We found the entrance – a long straight path up a few stairs and through a few sets of arches. The second arch led into a courtyard where people peddled around. To the left was a giant drum under a roof where a monk performed a fast-paced routine with arms tracing patterns around the drumhead. The ground was all dirt and had countless footprints.
We saw a sign for Templestay and followed it down some stairs eventually coming to a room where we checked in for the night. We followed a lady who spoke no Korean who brought us to our room and then immediately brought us to lunch. We had a silent meal of soup and rice and kimchi and a few other vegetarian side dishes. At four, our Templestay program started. We met the monk who would be working with us and practiced bowing and then had dinner. There were about 10 of us total and the men and women slept in different rooms. Our sleeping room was a giant hall with sauna climate and mats to put down on the floor.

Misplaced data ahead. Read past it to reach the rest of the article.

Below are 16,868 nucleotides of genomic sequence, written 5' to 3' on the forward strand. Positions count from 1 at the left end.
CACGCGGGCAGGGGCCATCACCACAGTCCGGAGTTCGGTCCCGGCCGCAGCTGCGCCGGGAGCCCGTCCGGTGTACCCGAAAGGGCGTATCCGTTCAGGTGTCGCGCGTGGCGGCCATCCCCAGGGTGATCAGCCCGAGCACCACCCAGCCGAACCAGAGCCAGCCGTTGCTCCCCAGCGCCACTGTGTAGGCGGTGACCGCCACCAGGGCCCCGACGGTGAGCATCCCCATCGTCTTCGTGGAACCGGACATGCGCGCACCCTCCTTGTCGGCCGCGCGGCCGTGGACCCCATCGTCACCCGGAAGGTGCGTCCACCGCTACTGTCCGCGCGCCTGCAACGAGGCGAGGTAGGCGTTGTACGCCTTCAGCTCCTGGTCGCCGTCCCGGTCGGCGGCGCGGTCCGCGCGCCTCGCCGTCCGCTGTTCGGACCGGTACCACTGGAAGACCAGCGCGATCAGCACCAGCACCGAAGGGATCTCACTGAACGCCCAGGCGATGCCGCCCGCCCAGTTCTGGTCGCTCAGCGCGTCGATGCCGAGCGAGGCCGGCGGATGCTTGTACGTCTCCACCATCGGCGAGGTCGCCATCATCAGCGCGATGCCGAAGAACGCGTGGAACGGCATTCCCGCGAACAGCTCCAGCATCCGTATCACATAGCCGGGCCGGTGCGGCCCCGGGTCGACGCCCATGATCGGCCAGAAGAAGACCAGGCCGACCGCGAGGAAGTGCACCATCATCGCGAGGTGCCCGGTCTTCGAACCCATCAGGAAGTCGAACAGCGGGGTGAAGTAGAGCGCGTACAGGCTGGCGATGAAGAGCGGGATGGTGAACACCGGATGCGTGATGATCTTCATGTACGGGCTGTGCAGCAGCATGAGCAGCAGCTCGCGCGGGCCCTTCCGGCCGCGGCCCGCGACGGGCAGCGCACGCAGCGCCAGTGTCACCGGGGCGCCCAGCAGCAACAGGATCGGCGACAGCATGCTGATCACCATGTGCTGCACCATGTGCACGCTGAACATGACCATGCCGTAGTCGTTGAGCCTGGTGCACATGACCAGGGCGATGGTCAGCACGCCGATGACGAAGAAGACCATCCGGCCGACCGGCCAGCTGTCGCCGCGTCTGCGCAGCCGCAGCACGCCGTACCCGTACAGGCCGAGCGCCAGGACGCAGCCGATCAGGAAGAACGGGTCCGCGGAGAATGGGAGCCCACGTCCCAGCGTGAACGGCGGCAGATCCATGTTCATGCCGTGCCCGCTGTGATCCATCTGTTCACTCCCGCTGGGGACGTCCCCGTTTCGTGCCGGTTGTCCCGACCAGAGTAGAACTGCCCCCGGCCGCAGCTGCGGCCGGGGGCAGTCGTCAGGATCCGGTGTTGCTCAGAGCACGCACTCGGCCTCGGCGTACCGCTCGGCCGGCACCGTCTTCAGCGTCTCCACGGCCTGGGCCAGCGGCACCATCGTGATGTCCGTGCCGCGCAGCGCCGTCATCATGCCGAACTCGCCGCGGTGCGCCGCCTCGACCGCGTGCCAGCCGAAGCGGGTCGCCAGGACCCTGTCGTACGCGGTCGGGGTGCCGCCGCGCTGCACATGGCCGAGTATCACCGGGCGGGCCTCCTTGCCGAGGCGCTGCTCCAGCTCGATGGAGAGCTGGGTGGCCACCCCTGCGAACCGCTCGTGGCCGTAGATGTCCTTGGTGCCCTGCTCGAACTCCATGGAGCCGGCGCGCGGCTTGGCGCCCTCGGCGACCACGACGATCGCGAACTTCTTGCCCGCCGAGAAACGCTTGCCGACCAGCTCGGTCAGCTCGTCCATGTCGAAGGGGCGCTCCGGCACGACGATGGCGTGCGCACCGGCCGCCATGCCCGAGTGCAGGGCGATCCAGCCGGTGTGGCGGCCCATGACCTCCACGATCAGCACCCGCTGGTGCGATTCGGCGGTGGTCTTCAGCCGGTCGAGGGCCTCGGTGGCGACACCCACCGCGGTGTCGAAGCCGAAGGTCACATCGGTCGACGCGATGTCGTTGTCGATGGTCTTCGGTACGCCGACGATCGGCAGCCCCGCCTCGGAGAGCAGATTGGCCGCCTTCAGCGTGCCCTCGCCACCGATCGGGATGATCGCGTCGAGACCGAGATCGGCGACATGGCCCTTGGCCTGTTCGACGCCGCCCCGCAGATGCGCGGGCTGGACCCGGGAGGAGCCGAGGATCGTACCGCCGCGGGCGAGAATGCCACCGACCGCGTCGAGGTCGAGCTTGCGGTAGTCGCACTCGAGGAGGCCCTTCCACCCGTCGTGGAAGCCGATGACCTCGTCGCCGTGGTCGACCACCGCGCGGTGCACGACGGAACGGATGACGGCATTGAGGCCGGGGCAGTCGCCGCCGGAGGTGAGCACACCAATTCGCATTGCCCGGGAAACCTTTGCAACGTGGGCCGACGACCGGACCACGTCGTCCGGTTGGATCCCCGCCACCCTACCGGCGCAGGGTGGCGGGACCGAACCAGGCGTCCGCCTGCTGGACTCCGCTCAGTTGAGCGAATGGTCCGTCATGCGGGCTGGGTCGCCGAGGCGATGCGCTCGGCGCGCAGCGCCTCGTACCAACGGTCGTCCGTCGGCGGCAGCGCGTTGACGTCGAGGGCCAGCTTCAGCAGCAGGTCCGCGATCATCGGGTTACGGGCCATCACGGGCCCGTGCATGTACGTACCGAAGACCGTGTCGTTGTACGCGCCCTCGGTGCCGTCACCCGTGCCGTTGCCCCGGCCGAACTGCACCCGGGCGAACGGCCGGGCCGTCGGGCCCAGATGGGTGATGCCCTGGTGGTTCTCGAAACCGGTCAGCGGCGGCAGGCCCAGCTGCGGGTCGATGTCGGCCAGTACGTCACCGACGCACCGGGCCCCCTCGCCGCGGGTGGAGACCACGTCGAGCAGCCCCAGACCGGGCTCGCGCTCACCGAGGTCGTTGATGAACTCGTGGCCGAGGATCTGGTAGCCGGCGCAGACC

Following dinner, we had some down time. When the sun started to set we made our way to the courtyard. The tourists had left for the day and peace had returned to Haeinsa. We walked to the giant drum and stood quietly in a line. Monks took turns performing quick-handed solos on the drums with wooden sticks that seemed effortless. To switch performers, a monk would approach the drum and sync up with the beat before the other monk stepped off and sat down. From there we went to a shrine with three enormous golden statues of the Buddha. We did three bows and then listened as one monk began chanting with the accompaniment of a woodblock. The chant erupted as the other monks joined in creating a thunderous chorus. Outside the night was completely quiet. It was hypnotizing and was the most moving experience during my time in the temple.